7 Quick Fixes To Fix SLOW Home Wi-Fi
(or.. How to claw your way out of the pit of frustration)
Nothing is more aggravating than attempting to watch a video or use your PC when the Internet is operating slower than molasses flowing uphill in winter. Well.. maybe getting disconnected from your big sales pitch video conference when working from home might trump binge watching the latest hit shows just a little bit..
For our clients, we have many solutions to make your Internet connection faster, more reliable and secure. But what about at your home? Spotty, unreliable Wi-Fi is almost certain to happen at the most inconvenient time, like when you’re about to watch a great movie on a Friday night.
Here are our top 7 fixes for slow home WiFi signals.
Step 1: Make sure your Internet Service Provider (ISP) isn’t having issues. Most ISPs will have outages published on their website. It is best to check this using your phone’s mobile network instead of your home Wi-Fi. If there are no outages or known problems, you can move on to the next steps.
Side Note: If you haven’t talked to your ISP in over a year, you should call and see if they have new plans that will give you more bandwidth for less money. You might also shop other providers to see if they have recently upgraded their network and can offer better, faster service than your current ISP.
Step 2: Update your router, especially if you haven’t done so in the last 2 to 3 months. This will not only reset your router with the latest (and fastest) connection speeds but also ensure you’re up-to-date with security patches and other preventative programs. You might just reboot it as well, powering it off and on again. Sometimes that’s enough to fix the problem.
I would also suggest you get a new router if yours is over 3 years old. Aim for one with Wi-Fi 6 and dual or triple band capabilities, which allows your router to connect with multiple devices without sacrificing any speed or bandwidth.
Step 3: Change the channel. Download the app Network Analyzer to help find the most appropriate channel for your connection. If you’re using the 2.4 GHz frequency, change to another less “noisy” channel. How you do this depends on the brand and model of your router, so refer to your router’s manufacturer for details. 2.4G signals can be impacted by other devices in that wireless range. With more home appliances connected to the net (and most often on 2.4G bands), your network can quickly become saturated. Also, some home appliances like microwave ovens when in use can disrupt a 2.4G WiFi signal.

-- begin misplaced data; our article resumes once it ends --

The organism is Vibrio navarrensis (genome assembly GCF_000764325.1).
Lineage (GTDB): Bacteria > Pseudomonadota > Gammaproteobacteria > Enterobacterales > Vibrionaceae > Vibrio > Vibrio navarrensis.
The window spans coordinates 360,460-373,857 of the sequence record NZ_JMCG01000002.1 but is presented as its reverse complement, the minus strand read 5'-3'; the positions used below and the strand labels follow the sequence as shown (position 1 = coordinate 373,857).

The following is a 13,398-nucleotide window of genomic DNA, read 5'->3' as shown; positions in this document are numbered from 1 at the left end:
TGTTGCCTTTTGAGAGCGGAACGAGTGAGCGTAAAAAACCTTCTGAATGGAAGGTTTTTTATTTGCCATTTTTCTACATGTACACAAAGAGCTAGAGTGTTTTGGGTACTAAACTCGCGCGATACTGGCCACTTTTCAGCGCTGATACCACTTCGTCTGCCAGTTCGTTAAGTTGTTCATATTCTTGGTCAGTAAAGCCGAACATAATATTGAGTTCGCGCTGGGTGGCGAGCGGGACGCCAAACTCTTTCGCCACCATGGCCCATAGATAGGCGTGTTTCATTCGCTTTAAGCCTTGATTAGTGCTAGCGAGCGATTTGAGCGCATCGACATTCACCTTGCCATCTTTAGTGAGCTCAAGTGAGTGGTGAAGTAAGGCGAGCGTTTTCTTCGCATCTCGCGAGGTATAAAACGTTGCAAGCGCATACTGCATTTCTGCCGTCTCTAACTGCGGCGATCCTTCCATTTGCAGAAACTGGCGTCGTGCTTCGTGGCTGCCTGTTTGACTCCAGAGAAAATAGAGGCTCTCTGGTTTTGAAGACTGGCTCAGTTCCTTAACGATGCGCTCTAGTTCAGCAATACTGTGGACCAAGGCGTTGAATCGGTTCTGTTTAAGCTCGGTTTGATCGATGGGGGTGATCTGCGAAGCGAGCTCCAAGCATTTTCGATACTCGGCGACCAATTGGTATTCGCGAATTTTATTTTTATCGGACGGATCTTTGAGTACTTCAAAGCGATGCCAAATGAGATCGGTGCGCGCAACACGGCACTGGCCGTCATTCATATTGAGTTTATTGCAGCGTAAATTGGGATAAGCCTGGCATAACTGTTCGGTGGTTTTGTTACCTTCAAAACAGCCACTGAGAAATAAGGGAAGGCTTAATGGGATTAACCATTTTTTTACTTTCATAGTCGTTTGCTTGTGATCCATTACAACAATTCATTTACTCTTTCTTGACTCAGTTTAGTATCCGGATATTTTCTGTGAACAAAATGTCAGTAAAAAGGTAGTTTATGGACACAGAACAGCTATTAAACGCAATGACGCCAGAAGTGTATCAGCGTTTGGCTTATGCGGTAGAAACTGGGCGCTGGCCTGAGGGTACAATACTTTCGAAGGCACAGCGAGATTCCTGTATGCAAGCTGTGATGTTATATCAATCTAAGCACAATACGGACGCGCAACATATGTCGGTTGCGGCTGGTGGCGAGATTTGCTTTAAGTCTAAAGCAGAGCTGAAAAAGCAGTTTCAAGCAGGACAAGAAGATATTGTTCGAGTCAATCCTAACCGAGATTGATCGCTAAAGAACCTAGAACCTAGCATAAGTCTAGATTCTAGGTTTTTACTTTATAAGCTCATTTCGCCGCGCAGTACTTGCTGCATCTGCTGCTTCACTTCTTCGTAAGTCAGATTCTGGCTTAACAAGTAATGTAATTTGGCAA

Step 4: Upgrade to a mesh Wi-Fi router. When too many devices connect, Internet speeds decline. One option is to get a mesh router like NETGEAR’s Orbi Mesh, Asus ZenWiFi AX (XT8), or Eero Pro 6E Mesh from Amazon. Unlike a traditional router which broadcasts it’s signal from a single device, a mesh system uses multiple devices to balance loads among many points of entry. In smaller homes, upgrading to a single, more expensive router like a Nighthawk could help. One downside of mesh systems: they struggle in old homes such as Victorian era construction due to the density of the building materials used.
Step 5: Turn on QoS, or Quality of Service. This is a router feature that lets you prioritize traffic and apps, such as Zoom or gaming programs. Essentially, your router will prioritize certain uses over others. Of course, how this is done varies by router, so you’ll have to check your router’s manual for details.
Step 6: Check that you haven’t been compromised. If your Wi-Fi network is open without security or is using WEP, WPA or WPA2, change your settings immediately. Go with WPA3 encryption (which is the most secure) and disable any remote management options on your router. Viruses and hacks can suck up resources and may be the reason for your network grinding to a halt. Also, make sure your devices firmware is up to date and you have changed the default password to a complex password with more than 12 characters (we recommend 20 or more characters).
Step 7: Change your router’s location. The basement might not be the best place to store your router. Try placing it up high and as close to the center of your home as possible, free from obstructions and appliances, mirrors, concrete walls and metal materials that can cause signals to bounce or be blocked. If you put your router on a wall of your house, your signal is only impacting half of your home. If you have a large house, you will probably need to invest in Wi-Fi extenders around the house to boost the signal.
If your business Wi-Fi is slow, spotty and problematic, click here to request a free diagnostic of your office Internet connection to see what’s causing the problems you’re experiencing. Obviously, business Wi-Fi is more important than home Wi-Fi and can cost you in untold frustration and low productivity if not fixed. Contact us today at 413-786-9675!